Today, Friday 9th May 2014, marks the 69th anniversary of the liberation of Stutthof concentration camp.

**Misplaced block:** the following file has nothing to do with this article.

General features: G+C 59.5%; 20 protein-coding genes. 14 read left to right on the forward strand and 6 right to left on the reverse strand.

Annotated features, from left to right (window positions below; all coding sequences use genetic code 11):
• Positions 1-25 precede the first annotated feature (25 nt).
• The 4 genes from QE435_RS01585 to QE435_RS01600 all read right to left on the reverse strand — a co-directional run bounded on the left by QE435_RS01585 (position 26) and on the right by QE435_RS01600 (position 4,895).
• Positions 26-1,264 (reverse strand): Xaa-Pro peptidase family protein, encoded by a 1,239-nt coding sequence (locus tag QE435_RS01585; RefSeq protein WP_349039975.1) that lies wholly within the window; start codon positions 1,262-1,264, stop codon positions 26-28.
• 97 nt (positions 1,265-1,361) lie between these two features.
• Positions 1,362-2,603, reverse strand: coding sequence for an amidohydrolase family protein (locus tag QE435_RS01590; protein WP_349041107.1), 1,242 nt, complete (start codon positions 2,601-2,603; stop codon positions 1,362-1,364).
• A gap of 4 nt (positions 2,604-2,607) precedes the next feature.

Soviet forces arrived at the camp on this day in 1945, liberating some 100 prisoners who had hidden during the final evacuations of the camp. As early as January, initial evacuations took place, later followed by larger volumes of inmates from the Stutthof camp system that headed toward the sea - the location, by Danzig, was completely surrounded by Soviet forces. Around 50,000 inmates were involved in the evacuations, many of whom were driven into the waters off the Baltic Sea coast and machine gunned. The remaining inmates were marched toward eastern Germany but were intercepted by Soviet forces, forcing the Germans to drive the inmates back to the main camp. The poor weather and harsh treatment by the SS guards led to many prisoner deaths on the forced marches. Around 4,000 Stutthof inmates were transported via boat to Neuengamme and other camps located along the coast during April 1945. During these final evacuations, many inmates drowned. The total deaths among those evacuated from the Stutthof camps rose to over 25,000 - more than 50% of the evacuated inmates. In total, of the near 100,000 likely deported to KZ-Stutthof throughout its existence, over 60,000 people died in the camp. Typhus epidemics claimed many lives during the winter of 1942 and again in 1944, as did the gas chamber that was operational from spring 1944 onward.